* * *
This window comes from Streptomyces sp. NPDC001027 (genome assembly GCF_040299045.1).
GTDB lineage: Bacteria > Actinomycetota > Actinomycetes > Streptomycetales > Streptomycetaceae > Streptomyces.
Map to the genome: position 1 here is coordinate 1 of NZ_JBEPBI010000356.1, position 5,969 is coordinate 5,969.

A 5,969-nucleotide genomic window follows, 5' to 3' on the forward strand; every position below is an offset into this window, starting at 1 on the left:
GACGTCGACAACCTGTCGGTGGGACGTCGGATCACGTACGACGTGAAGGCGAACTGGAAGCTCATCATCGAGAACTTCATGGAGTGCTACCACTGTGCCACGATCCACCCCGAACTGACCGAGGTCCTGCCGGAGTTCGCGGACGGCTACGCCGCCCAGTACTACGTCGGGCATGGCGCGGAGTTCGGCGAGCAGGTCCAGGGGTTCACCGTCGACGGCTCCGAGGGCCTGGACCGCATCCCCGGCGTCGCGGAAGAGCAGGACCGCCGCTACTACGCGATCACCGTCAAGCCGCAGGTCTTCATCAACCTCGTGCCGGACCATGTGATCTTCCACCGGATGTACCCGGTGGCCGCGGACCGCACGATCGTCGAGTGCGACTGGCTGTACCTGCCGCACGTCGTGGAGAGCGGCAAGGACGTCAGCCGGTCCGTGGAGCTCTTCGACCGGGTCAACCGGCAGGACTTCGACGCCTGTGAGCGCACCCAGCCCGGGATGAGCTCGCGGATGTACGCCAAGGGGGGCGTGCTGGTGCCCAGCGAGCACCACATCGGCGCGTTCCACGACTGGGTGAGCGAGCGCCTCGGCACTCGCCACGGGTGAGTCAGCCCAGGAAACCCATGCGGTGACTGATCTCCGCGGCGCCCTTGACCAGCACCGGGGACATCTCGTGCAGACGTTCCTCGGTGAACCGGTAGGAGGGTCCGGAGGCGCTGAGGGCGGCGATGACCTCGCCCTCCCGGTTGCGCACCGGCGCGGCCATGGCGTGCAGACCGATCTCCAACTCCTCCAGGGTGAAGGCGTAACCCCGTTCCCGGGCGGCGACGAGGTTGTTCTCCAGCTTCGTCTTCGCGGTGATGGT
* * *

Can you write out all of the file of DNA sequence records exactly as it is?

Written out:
This window comes from Streptomyces sp. NPDC001027 (genome assembly GCF_040299045.1).
GTDB lineage: Bacteria > Actinomycetota > Actinomycetes > Streptomycetales > Streptomycetaceae > Streptomyces.
Map to the genome: position 1 here is coordinate 1 of NZ_JBEPBI010000356.1, position 5,969 is coordinate 5,969.

A 5,969-nucleotide genomic window follows, 5' to 3' on the forward strand; every position below is an offset into this window, starting at 1 on the left:
GACGTCGACAACCTGTCGGTGGGACGTCGGATCACGTACGACGTGAAGGCGAACTGGAAGCTCATCATCGAGAACTTCATGGAGTGCTACCACTGTGCCACGATCCACCCCGAACTGACCGAGGTCCTGCCGGAGTTCGCGGACGGCTACGCCGCCCAGTACTACGTCGGGCATGGCGCGGAGTTCGGCGAGCAGGTCCAGGGGTTCACCGTCGACGGCTCCGAGGGCCTGGACCGCATCCCCGGCGTCGCGGAAGAGCAGGACCGCCGCTACTACGCGATCACCGTCAAGCCGCAGGTCTTCATCAACCTCGTGCCGGACCATGTGATCTTCCACCGGATGTACCCGGTGGCCGCGGACCGCACGATCGTCGAGTGCGACTGGCTGTACCTGCCGCACGTCGTGGAGAGCGGCAAGGACGTCAGCCGGTCCGTGGAGCTCTTCGACCGGGTCAACCGGCAGGACTTCGACGCCTGTGAGCGCACCCAGCCCGGGATGAGCTCGCGGATGTACGCCAAGGGGGGCGTGCTGGTGCCCAGCGAGCACCACATCGGCGCGTTCCACGACTGGGTGAGCGAGCGCCTCGGCACTCGCCACGGGTGAGTCAGCCCAGGAAACCCATGCGGTGACTGATCTCCGCGGCGCCCTTGACCAGCACCGGGGACATCTCGTGCAGACGTTCCTCGGTGAACCGGTAGGAGGGTCCGGAGGCGCTGAGGGCGGCGATGACCTCGCCCTCCCGGTTGCGCACCGGCGCGGCCATGGCGTGCAGACCGATCTCCAACTCCTCCAGGGTGAAGGCGTAACCCCGTTCCCGGGCGGCGACGAGGTTGTTCTCCAGCTTCGTCTTCGCGGTGATGGT